When it comes to testing well there is no substitute for planning and preparation. There are, however, some practical strategies, sort of like a test-taking 101 course, you can use to help your performance better reflect your understanding of the material.
Test-taking strategies address your attitude and how you read and answer test questions. and can be used across disciplines. Using good strategies improves your testing skills, often resulting in higher scores and increased confidence. Common strategies include
- Carefully reading the directions
- Knowing the types and number of questions
- Answering the easy questions first
- Managing your time carefully
Test-taking also includes how to approach more complex and difficult questions. These questions often present a detailed scenario, and then ask you to supply a specific piece of information or part of a process. Strategies to improve your performance on these types of questions include:
- Working the Question
- Reading all the Answers
- Eliminating Options
- Applying the Most/Best Rule
- Changing Your Answers
Working the Question
The first step is to zero in on what the question is asking. In complex questions it can be difficult to figure out exactly what the questioner wants. Some of the details in the question can be distracting, so you need to work the question carefully in order to know how to answer it. Try to come up with a likely answer in your head. If your answer differs from the response options, you probably didn’t analyze the question correctly.
Reading all the Responses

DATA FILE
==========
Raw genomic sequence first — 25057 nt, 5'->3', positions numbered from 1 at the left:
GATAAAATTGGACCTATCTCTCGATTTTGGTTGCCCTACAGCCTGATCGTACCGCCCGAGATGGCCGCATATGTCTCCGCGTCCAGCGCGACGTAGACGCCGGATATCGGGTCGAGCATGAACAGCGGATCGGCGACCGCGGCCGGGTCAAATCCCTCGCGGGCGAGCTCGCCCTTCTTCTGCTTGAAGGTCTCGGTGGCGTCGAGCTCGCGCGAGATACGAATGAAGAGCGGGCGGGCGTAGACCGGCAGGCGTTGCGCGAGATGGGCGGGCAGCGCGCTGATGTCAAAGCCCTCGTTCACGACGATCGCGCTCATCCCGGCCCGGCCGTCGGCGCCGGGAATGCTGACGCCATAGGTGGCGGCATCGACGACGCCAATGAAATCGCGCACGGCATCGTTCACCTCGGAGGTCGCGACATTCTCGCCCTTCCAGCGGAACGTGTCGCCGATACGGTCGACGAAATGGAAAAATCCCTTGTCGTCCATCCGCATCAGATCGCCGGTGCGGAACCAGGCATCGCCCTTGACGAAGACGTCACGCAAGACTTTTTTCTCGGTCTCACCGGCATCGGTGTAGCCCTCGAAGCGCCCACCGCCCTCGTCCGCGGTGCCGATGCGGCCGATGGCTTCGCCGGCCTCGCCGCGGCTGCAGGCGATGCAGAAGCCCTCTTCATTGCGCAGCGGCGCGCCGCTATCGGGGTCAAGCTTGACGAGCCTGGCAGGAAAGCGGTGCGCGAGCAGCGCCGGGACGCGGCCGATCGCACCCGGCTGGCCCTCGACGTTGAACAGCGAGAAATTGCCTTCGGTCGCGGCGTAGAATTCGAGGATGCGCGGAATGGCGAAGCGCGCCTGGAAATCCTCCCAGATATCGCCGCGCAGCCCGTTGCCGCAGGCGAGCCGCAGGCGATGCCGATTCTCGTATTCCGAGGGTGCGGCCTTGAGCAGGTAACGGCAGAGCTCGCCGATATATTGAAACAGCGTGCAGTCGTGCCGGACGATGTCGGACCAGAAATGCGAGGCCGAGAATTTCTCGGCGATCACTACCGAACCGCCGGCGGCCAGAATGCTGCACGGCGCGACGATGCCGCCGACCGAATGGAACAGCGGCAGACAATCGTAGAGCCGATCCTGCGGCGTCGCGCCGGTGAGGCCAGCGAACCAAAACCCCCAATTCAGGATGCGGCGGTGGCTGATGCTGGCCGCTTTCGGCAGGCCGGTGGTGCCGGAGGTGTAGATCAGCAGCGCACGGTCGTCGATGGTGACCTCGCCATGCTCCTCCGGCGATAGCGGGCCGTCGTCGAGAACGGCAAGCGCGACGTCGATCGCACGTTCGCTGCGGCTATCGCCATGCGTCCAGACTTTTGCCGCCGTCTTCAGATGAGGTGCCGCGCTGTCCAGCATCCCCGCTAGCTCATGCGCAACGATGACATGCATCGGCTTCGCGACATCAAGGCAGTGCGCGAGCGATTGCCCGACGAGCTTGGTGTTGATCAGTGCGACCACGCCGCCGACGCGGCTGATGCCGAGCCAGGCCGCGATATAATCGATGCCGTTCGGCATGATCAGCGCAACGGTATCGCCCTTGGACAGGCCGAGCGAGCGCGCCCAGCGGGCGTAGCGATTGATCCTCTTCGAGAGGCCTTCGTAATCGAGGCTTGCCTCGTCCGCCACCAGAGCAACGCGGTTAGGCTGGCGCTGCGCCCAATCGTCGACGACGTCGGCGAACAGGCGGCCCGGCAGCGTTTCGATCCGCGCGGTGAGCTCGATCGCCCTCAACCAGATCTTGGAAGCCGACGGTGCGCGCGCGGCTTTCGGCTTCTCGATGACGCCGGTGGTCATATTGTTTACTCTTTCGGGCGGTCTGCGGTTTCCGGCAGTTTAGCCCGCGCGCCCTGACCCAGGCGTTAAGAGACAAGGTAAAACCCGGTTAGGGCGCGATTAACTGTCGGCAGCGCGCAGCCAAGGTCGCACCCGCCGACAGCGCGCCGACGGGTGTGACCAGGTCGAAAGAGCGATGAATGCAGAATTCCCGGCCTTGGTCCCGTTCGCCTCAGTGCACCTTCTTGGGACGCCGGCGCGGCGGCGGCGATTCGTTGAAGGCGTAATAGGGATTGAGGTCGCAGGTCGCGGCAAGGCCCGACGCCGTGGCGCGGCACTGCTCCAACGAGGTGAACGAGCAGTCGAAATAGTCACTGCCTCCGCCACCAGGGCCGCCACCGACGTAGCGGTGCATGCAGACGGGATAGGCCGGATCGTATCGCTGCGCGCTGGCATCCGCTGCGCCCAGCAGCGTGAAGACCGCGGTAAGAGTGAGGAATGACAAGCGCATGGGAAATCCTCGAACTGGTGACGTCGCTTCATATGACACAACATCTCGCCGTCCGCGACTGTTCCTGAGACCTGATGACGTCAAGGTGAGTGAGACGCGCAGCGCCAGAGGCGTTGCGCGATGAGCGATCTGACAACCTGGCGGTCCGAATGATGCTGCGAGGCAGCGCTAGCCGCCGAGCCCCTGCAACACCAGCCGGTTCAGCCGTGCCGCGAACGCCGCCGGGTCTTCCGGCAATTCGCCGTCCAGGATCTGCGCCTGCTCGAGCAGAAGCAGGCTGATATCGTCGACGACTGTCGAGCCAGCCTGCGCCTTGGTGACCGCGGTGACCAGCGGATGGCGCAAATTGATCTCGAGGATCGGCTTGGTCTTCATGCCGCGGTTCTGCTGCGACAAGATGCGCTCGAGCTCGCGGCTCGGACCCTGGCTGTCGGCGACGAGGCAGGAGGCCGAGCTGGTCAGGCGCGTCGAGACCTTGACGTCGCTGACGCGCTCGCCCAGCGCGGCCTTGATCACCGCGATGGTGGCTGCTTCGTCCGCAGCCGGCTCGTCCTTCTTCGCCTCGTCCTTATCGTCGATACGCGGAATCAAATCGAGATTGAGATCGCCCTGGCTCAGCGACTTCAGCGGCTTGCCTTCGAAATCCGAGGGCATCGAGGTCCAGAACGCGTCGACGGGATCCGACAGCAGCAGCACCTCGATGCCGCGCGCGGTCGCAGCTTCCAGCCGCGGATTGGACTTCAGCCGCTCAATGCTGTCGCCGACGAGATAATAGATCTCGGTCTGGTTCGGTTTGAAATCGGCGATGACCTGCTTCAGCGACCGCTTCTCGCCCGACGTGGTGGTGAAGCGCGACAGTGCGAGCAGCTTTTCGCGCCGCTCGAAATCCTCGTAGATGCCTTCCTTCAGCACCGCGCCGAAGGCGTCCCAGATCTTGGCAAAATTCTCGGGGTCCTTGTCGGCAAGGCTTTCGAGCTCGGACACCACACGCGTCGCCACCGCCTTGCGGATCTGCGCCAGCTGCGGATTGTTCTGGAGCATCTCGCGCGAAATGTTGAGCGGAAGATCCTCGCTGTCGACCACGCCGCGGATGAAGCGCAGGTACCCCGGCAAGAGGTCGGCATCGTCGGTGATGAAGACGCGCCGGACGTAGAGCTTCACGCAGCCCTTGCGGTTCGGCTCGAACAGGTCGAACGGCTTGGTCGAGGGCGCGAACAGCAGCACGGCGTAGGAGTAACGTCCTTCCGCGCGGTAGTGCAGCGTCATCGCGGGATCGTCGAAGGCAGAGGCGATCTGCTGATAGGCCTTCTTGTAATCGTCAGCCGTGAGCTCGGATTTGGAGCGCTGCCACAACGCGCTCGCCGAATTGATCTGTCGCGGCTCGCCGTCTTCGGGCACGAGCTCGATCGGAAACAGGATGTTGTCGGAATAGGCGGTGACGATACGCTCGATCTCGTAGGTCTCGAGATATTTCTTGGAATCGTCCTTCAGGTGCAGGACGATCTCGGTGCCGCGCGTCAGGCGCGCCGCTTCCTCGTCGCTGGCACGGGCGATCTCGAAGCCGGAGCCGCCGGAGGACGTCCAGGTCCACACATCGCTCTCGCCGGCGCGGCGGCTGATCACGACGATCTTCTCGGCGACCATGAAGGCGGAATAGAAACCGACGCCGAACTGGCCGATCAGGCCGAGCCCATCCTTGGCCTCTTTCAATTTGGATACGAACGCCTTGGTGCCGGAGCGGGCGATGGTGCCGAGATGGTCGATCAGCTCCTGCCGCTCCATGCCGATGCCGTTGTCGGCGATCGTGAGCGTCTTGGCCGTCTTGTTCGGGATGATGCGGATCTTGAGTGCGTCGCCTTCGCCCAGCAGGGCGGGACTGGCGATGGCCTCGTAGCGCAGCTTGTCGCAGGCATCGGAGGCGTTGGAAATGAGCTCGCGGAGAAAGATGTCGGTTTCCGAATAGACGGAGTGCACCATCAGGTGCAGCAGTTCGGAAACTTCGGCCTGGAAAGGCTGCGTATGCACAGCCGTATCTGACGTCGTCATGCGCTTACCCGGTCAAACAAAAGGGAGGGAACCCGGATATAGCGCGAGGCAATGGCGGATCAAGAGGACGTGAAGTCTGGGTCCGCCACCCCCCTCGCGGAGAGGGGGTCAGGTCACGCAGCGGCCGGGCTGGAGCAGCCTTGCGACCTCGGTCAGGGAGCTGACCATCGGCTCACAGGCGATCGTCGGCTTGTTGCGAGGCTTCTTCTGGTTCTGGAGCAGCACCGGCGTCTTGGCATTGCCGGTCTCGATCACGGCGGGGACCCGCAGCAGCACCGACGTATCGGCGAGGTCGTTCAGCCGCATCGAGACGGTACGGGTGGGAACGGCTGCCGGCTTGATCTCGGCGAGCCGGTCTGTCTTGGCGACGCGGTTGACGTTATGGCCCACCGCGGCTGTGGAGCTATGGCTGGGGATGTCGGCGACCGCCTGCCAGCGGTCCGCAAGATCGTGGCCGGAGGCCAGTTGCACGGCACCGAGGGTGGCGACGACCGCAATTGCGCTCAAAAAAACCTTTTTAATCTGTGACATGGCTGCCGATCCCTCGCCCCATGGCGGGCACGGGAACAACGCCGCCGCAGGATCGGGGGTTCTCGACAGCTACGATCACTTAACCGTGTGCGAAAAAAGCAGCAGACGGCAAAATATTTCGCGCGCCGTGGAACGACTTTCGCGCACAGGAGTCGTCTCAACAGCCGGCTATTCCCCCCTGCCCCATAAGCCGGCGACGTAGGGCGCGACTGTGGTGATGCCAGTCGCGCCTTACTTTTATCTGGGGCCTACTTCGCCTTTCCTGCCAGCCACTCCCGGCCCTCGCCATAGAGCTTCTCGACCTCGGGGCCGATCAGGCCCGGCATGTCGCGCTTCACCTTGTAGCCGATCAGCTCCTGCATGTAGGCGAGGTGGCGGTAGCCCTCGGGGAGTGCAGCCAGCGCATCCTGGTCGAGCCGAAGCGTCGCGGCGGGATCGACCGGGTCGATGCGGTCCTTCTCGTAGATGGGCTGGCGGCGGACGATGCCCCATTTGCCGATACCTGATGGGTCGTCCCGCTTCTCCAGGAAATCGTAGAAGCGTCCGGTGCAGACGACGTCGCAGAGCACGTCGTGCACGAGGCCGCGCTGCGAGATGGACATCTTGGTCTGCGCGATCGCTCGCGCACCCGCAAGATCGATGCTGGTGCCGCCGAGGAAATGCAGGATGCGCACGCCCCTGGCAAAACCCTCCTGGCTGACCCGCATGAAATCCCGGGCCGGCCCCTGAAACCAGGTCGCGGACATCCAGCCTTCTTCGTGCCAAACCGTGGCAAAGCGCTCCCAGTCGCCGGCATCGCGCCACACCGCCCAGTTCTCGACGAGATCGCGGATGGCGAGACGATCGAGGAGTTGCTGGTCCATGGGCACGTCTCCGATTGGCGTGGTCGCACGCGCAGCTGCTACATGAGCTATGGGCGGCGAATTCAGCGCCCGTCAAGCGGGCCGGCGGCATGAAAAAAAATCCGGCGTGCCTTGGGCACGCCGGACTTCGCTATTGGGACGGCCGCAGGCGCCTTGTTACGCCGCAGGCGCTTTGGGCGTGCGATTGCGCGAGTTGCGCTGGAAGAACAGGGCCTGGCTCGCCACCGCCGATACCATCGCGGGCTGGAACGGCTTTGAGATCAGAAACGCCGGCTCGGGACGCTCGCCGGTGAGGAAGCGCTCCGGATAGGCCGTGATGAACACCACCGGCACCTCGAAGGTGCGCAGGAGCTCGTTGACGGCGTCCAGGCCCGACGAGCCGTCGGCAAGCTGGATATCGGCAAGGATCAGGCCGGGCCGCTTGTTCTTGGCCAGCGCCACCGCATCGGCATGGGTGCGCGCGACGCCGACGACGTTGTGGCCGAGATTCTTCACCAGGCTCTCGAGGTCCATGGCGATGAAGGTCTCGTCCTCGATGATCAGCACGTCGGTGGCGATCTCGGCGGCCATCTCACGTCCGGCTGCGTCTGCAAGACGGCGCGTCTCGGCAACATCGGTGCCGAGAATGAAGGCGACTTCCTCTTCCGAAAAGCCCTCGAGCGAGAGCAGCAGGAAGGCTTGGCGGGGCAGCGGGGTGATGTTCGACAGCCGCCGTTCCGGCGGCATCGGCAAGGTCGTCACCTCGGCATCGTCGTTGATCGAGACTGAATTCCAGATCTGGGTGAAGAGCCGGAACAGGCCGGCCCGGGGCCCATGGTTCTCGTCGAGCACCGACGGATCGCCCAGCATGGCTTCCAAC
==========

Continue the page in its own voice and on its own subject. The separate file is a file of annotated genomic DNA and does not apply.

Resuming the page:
One of the biggest mistakes people make when taking a test is to select the first “correct” answer and move on to the next question. Most questions will have more than one response that sounds correct, so it is important to carefully read them all and then choose the best answer.
It’s easier to get to the correct answer if you eliminate the obviously wrong answers. Sometimes the options will contain distractors. These might be answers that have subtle errors in them, or have absolutes like always and never. Distractors tend to sound good, but aren’t quite right.
Applying the “Most/Best Rule”
Once you have narrowed your options, it’s time to choose the best answer. One strategy is to apply the Most/Best Rule. Generally, the answer that applies to most of the people, most of the time is the best answer. Unless the question is asking for an outlier, it is unlikely that best answer will be a 1/200 occurrence.
Changing Your Answers
How often have you gone back on a test and changed your answer from a correct response to one that is incorrect? This often happens because you become unsure and second-guess yourself. It is so frustrating, especially when you had the correct answer all along. How can you fix this? Don’t change you answer unless you can explain exactly why your first response was wrong and your second choice is correct. If you don’t have a really good reason to change an answer, don’t do it.
Planning and preparation are still key to testing well, but using good testing strategies can increase your confidence and help you bump up your scores. You can find more resources to help you improve your test-taking skills and a tutorial on our Learning Support page.